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Who's In Control?
Just like everything else technological, the music business has changed considerably in the past few years, and it continues to change at a fast pace. But never has there been an evolution as dramatic as M3.0. Although the phrase has been overused, the paradigm has truly shift ed, and all of the traditional players in the industry have new roles. Let’s look at some of them.
Although it may not be readily apparent, Wall Street and Madison Avenue indirectly control the M2.5 music industry through their tremendous influence on the financial bottom line of record labels, record stores, radio, and television. If you’re owned by a publicly traded conglomerate (as all major labels and radio and television stations are), then you’re in the business of selling stock, not servicing the consumer. What that means is that nothing matters more than quarterly earnings. To keep those earnings as high as possible, Wall Street turns to Madison Avenue to devise the best marketing strategy for keeping the profits high. Madison Avenue (in the form of the major advertising agencies) can bring in the big ad dollars, but only under certain content conditions (like programming that is tailored around the advertising), and the process repeats itself over and over. The advertising industry (Madison Avenue), not the music industry, therefore drives the music cycle in the United States.
In M2.5, it’s all about passing focus-group tests, which have separated listeners into the distinct demographic groups that advertisers are then able to tell stock analysts they have micromarketed their products to. As a result, radio, television, and live performances are no longer about aggregating and entertaining large audiences, but rather just a group of market niches. The bright side to this fact is that there’s one heck of an opportunity opening up for folks who don’t get hung up on trying to sell advertising. Wall Street and Madison Avenue have tried to redefine what music means to people, but most people are voting with their wallets by refusing to buy any new recordings. The view of the vast majority of consumers is that very few new recordings are worth buying compared to those a couple of decades ago, and this has become the dilemma of the industry. You have to sell product to survive, but it’s impossible to develop that product while trying to please your corporate masters. It might work when selling soap or clothing or any other consumer product, but a creative endeavor like music just doesn't work that way. It’s too personal, both to the artist and the consumer, to be a mass-market product.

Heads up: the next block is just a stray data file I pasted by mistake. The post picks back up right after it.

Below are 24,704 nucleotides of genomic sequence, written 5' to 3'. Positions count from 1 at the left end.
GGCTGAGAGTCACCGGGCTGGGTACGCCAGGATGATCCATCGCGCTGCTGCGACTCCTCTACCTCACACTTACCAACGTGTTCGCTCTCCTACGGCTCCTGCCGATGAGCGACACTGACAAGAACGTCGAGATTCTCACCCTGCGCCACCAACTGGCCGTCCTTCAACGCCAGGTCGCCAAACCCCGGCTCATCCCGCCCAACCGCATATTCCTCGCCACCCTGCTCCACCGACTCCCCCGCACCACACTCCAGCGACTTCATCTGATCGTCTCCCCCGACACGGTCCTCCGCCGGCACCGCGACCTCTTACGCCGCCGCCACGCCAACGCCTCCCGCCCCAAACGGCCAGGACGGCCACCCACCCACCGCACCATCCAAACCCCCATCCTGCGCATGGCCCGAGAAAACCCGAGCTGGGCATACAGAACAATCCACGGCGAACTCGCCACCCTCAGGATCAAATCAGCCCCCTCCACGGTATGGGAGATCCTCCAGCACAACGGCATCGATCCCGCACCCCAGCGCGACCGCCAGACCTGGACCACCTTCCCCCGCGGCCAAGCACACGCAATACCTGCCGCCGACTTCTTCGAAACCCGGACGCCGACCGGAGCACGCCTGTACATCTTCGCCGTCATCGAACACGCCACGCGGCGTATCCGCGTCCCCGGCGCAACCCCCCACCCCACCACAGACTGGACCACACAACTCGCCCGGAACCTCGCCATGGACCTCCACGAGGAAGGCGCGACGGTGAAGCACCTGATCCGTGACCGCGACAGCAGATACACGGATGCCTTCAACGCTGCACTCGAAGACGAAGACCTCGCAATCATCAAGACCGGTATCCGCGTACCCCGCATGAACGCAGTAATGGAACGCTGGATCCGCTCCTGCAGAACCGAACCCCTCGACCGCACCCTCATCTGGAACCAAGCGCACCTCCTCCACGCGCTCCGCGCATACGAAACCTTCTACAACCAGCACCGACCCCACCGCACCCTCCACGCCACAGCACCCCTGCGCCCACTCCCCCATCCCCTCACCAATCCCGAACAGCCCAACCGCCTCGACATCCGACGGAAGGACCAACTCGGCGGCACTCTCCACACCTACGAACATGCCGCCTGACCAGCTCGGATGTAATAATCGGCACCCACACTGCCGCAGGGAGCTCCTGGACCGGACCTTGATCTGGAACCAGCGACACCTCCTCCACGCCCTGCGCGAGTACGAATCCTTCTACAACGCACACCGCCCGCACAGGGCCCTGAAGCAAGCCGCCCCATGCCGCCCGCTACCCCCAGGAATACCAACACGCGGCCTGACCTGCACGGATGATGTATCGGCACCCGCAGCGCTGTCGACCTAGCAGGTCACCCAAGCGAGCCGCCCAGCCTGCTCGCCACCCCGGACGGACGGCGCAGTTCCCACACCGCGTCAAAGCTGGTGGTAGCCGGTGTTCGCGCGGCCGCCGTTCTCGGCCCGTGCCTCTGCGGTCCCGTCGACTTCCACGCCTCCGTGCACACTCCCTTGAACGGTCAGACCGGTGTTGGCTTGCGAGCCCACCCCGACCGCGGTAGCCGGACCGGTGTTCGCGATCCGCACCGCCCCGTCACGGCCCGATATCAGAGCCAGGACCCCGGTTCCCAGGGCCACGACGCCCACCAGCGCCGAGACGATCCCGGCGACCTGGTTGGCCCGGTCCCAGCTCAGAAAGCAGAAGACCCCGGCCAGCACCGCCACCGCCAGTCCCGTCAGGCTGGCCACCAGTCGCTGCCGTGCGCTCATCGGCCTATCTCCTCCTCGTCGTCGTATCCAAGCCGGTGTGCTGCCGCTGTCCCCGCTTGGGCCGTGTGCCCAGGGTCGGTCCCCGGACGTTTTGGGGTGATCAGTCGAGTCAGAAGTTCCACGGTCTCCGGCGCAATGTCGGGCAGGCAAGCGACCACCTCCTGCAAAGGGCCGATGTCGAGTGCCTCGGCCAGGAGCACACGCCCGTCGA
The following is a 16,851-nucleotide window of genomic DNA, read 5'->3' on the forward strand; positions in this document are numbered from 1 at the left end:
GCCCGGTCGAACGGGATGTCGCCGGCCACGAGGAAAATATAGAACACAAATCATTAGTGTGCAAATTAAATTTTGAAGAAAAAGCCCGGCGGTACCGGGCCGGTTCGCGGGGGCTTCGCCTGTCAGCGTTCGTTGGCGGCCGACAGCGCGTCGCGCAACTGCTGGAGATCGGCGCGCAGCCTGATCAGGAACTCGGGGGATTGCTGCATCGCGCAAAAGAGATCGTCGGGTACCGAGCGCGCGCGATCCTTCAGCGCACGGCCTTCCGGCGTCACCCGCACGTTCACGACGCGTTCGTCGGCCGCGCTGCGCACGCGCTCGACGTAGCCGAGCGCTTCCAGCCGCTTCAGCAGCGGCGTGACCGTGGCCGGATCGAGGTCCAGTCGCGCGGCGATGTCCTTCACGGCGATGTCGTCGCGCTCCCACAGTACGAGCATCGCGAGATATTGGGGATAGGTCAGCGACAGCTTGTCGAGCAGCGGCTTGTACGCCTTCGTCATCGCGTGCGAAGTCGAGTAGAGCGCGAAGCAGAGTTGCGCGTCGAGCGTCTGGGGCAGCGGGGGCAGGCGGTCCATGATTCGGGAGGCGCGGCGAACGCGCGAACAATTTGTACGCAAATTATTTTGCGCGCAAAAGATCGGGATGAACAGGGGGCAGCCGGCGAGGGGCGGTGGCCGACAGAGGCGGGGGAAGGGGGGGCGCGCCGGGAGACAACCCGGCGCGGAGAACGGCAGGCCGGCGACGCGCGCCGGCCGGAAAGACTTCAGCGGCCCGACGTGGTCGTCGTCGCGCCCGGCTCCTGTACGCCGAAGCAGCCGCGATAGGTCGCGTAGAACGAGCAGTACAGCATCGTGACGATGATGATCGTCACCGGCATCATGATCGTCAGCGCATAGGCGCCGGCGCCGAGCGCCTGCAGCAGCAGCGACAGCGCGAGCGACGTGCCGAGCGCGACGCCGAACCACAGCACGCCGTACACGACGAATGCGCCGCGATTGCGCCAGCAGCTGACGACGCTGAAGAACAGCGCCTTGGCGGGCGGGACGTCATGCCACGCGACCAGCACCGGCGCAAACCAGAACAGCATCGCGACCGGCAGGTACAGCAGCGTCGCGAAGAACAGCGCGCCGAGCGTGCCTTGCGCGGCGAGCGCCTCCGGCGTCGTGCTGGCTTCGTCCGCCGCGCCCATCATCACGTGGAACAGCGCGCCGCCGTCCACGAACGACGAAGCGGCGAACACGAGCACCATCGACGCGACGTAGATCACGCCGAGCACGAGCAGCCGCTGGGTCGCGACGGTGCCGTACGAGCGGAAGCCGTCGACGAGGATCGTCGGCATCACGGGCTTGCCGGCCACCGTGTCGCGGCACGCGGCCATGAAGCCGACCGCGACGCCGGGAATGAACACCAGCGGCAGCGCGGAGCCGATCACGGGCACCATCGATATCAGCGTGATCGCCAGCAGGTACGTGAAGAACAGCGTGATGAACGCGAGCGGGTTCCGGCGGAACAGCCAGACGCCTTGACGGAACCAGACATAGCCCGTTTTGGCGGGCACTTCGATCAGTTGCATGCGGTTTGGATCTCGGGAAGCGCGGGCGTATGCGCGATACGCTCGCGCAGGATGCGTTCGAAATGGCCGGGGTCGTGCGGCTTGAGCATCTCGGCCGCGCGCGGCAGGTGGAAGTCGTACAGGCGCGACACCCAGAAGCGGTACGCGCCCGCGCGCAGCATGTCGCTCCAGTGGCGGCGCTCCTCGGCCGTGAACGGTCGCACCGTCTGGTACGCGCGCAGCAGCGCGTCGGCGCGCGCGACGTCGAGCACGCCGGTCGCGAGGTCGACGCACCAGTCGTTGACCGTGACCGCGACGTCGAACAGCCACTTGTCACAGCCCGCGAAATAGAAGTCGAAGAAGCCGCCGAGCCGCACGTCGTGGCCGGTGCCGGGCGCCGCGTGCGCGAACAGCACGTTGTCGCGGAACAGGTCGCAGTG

Although sales of hard product like CDs are way down in the music business (off by about 54 percent since 2000), a major reason is that consumers oft en can’t find the product when trying to buy it. It used to be that almost every town had some kind of store where you could buy recorded music, but now even major shopping malls around the country are CD-barren wastelands. Since 2003 about 3,500 music retailers have closed, according to the Almighty Institute of Music Retail, an industry research group. There are fewer than 2,500 stores left.
"I think that the end of music retail is in sight,
and it really has accelerated in the last two
So where did the music retailers go? Just like so much else in M1.0 through M2.0, music retailing was once a thriving business that had no shortage of customers, but several factors throughout the years delivered a knockout blow from which the retail part of the industry may find it difficult to recover. First up came the closing of the large music-retail chains like Tower (89 stores), the Wherehouse (320 stores), and Sam Goody’s (1,300 stores), all now defunct. While initially good for business, these chains began to put price pressure on the small independent retailers that were the backbone of the industry. If you can buy it cheaper from the chain store, that’s where you'll go, and so the buying public did.